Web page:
Submitted by Shant Movsesian and Rajan Dhall MSTA from fxdaily.co.uk
Looking to the week ahead, we have the FOMC meeting midweek, and for all the expectations that there will no change this time around, the market will be sensitive – to the downside – on any rhetoric in the statement which puts Dec in doubt. This looks unlikely as the Fed are keen to press on with normalisation, and with the market now well prepped for a move, it would be a pretty dovish sign if Yellen and Co did not 'take advantage'. From 2018 on however, we can see that there is scepticism over whether 3 more rate hikes can be accommodated, the base-line case for up to 2 hikes of 25bps reflected in the 5-10yr Treasuries. For some reason, there was key resistance at 2.40% in the 10yr, but we saw the psychological draw of 2.50% more likely, and this latter level has held firm, and we expect to do so into the Fed announcement, if not longer.
Policy reform in the US has clearly stuttered – badly – and even if this is revived, questions over how the Trump administration plan to fund tax cuts in particular are not going to go away, and this will also rein in USD strength from here. Looking over the past 12 months, the Trump reflated trade saw Treasuries topping out at 2.65% in the 10yr – twice – and this was when long run rates were assumed to be closer to 3.0%. The Fed themselves have marked this down to 2.75-2.80%, so this adds further substance to 2.50% as a key top.
For Trump himself, Robert Mueller's US/Russian election probe has now led to the first charges being filed by the special counsel, and according to some of the leading news wires, anyone charged could be taken into custody as soon as Monday. He is also set to name the new Fed chair, which looks increasingly like Jerome Powell who errs on the side of Yellen in the gradual approach to normalisation.
USD/JPY resistance in the 114.25-50 area aligns with the above rates scenario but may see a gap lower on the Russian probe news, but on the weekly charts, a push above 114.50 would run into more (tech-based) selling in the 115.00-50 area, so we attach a high probability to this pair having reached some notable limits unless the US data continues to outperform – recall, Q3 hit 3.0% on Friday. At the end of the week we have the Oct employment report which is expected to show a rebound in headline jobs after the hurricane hit south hit jobs growth to the tune of (only) 33k. The headline number is expect to show in excess of 200k this time, with wage growth again in focus.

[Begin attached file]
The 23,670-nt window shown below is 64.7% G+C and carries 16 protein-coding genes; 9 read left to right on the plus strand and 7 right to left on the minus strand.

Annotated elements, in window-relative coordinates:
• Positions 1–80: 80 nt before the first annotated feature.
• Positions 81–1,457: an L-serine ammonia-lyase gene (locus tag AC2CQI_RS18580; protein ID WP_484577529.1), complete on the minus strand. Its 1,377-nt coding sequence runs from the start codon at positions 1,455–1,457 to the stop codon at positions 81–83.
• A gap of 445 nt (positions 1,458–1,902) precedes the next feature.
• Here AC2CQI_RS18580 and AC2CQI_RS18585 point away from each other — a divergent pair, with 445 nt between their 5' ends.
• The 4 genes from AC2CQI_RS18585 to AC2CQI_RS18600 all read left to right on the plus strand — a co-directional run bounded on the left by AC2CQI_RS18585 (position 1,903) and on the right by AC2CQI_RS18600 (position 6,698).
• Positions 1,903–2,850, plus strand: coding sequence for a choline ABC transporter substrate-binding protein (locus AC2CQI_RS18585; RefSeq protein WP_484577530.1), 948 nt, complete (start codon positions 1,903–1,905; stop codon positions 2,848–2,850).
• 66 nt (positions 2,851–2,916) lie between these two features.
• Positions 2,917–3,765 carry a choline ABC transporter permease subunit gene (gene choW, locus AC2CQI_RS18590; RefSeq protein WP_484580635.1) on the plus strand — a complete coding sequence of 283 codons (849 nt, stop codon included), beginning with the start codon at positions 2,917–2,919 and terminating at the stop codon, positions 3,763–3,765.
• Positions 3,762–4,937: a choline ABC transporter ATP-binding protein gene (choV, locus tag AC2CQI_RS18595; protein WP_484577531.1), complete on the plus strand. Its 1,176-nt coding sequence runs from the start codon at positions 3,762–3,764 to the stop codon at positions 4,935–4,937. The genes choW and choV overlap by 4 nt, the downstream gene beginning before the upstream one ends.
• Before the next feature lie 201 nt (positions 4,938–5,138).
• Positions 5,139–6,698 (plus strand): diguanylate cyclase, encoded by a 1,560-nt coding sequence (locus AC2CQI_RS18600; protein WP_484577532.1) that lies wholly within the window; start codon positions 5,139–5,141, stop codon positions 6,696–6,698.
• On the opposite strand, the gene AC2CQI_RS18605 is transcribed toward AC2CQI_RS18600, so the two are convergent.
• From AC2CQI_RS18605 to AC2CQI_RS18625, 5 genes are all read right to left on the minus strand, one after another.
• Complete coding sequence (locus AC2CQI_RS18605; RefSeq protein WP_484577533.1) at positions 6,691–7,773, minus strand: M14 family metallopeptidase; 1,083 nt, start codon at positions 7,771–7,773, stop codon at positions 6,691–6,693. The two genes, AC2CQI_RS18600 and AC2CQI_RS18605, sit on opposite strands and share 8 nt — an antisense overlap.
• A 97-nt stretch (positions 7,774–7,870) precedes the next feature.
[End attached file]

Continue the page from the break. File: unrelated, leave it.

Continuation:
At the start of the week we also have personal spending and income and the core PCE, while accompanying Wednesday's usual ADP survey, we also have ISM manufacturing PMIs for Oct and construction spending leading up to the FOMC climax that evening. ISM services come out after the jobs report on Friday, so it will be busy week for the spot rates, with policy intentions and economic data all crowded into one week.
Early Tuesday sees the BoJ deliver their latest musings on the economy, and followed up by a widely anticipated continuation of their stimulus measures which will remain in place until inflation picks up. Abe's win underpins the current fiscal and monetary stance, but the domestic data is showing gradual recovery. Pre election divestment from Japanese fund managers are not going to give JPY shorts any further momentum on the downside, and in the case of the likes of EUR/JPY in particular, ECB policy and political unrest across the region could reinforce a down side bias here in the short term.
Thursday's ECB meeting was met with disappointment, but it is not as if this was not foreseen. The governing council have been hinting at gradual adjustment, if only to curb the EUR effect. Traders continued to support EUR/USD and the rest of the crosses into the announcement, but with the reduced APP effectively open ended, buyers had to throw the towel in, and the lead spot rate dropped under 1.1660 and later 1.1600.
Looking to the stand off between Spain and Catalonia, we have seen limited concerns in the price action, and given the weekend rally in support of unity, this relaxed approach looks to have been justified for now. Overall unrest in most member states – France, under Le Pen, the AfD in Germany and Kurz and his courting of the far right Freedom Party – does anything but paint a picture of stability. It will not be long before Italy is in the spotlight, and we have already seen Lombardy and Veneto seeking greater autonomy.
Suddenly the EUR bulls are not so confident, and calls for fair value at 1.2500 in EUR/USD have also gone quiet. Circa 1.1500 looks set to be tested, but we would not be surprised to see the coming weeks and months producing levels back in the 1.1100-1.1300 range, especially after such aggressive buying over the summer. EUR/CHF will likely follow lower to some degree, with the SNB open about their intentions to 'smooth out' CHF strength.